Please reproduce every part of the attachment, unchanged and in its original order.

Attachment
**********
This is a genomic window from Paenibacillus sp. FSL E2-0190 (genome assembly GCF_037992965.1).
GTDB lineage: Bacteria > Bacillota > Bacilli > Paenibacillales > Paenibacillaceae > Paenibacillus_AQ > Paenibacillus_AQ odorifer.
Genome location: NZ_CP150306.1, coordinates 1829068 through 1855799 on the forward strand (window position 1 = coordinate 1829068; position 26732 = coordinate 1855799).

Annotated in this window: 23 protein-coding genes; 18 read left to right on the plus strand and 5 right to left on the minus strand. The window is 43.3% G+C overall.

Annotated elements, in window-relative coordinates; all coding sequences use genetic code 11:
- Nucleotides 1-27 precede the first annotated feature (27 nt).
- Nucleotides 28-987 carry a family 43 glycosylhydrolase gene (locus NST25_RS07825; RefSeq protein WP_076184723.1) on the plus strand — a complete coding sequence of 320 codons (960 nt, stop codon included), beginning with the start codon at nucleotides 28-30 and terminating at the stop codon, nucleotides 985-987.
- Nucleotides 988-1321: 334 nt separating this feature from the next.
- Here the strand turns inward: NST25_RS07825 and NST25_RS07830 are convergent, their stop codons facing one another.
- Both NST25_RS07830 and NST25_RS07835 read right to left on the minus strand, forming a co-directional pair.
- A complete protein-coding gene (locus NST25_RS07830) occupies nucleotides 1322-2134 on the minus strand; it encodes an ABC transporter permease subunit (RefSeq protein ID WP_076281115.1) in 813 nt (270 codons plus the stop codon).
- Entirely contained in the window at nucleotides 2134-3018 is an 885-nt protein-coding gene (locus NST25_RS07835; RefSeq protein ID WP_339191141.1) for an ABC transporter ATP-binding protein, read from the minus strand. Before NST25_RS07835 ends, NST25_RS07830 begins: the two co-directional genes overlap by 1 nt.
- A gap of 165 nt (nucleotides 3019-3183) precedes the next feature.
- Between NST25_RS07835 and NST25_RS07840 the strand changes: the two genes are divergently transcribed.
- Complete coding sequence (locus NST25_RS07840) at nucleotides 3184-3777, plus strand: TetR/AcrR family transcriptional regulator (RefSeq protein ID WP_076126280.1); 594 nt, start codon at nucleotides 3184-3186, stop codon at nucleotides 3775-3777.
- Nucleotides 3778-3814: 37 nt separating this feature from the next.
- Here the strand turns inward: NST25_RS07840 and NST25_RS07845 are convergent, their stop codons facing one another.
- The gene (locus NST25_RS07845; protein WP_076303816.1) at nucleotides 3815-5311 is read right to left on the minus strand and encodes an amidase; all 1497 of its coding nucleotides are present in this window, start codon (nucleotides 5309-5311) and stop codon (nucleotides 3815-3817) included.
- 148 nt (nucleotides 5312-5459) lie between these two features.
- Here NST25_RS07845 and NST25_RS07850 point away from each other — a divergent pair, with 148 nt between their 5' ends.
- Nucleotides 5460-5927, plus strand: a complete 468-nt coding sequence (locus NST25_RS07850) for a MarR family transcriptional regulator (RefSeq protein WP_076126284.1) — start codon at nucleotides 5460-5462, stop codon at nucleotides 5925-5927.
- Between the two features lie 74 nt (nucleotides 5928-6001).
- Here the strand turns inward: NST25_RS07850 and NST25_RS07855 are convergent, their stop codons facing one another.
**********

This is a genomic window from Paenibacillus sp. FSL E2-0190 (genome assembly GCF_037992965.1).
GTDB lineage: Bacteria > Bacillota > Bacilli > Paenibacillales > Paenibacillaceae > Paenibacillus_AQ > Paenibacillus_AQ odorifer.
Genome location: NZ_CP150306.1, coordinates 1829068 through 1855799 on the forward strand (window position 1 = coordinate 1829068; position 26732 = coordinate 1855799).

Annotated in this window: 23 protein-coding genes; 18 read left to right on the plus strand and 5 right to left on the minus strand. The window is 43.3% G+C overall.

Annotated elements, in window-relative coordinates; all coding sequences use genetic code 11:
- Nucleotides 1-27 precede the first annotated feature (27 nt).
- Nucleotides 28-987 carry a family 43 glycosylhydrolase gene (locus NST25_RS07825; RefSeq protein WP_076184723.1) on the plus strand — a complete coding sequence of 320 codons (960 nt, stop codon included), beginning with the start codon at nucleotides 28-30 and terminating at the stop codon, nucleotides 985-987.
- Nucleotides 988-1321: 334 nt separating this feature from the next.
- Here the strand turns inward: NST25_RS07825 and NST25_RS07830 are convergent, their stop codons facing one another.
- Both NST25_RS07830 and NST25_RS07835 read right to left on the minus strand, forming a co-directional pair.
- A complete protein-coding gene (locus NST25_RS07830) occupies nucleotides 1322-2134 on the minus strand; it encodes an ABC transporter permease subunit (RefSeq protein ID WP_076281115.1) in 813 nt (270 codons plus the stop codon).
- Entirely contained in the window at nucleotides 2134-3018 is an 885-nt protein-coding gene (locus NST25_RS07835; RefSeq protein ID WP_339191141.1) for an ABC transporter ATP-binding protein, read from the minus strand. Before NST25_RS07835 ends, NST25_RS07830 begins: the two co-directional genes overlap by 1 nt.
- A gap of 165 nt (nucleotides 3019-3183) precedes the next feature.
- Between NST25_RS07835 and NST25_RS07840 the strand changes: the two genes are divergently transcribed.
- Complete coding sequence (locus NST25_RS07840) at nucleotides 3184-3777, plus strand: TetR/AcrR family transcriptional regulator (RefSeq protein ID WP_076126280.1); 594 nt, start codon at nucleotides 3184-3186, stop codon at nucleotides 3775-3777.
- Nucleotides 3778-3814: 37 nt separating this feature from the next.
- Here the strand turns inward: NST25_RS07840 and NST25_RS07845 are convergent, their stop codons facing one another.
- The gene (locus NST25_RS07845; protein WP_076303816.1) at nucleotides 3815-5311 is read right to left on the minus strand and encodes an amidase; all 1497 of its coding nucleotides are present in this window, start codon (nucleotides 5309-5311) and stop codon (nucleotides 3815-3817) included.
- 148 nt (nucleotides 5312-5459) lie between these two features.
- Here NST25_RS07845 and NST25_RS07850 point away from each other — a divergent pair, with 148 nt between their 5' ends.
- Nucleotides 5460-5927, plus strand: a complete 468-nt coding sequence (locus NST25_RS07850) for a MarR family transcriptional regulator (RefSeq protein WP_076126284.1) — start codon at nucleotides 5460-5462, stop codon at nucleotides 5925-5927.
- Between the two features lie 74 nt (nucleotides 5928-6001).
- Here the strand turns inward: NST25_RS07850 and NST25_RS07855 are convergent, their stop codons facing one another.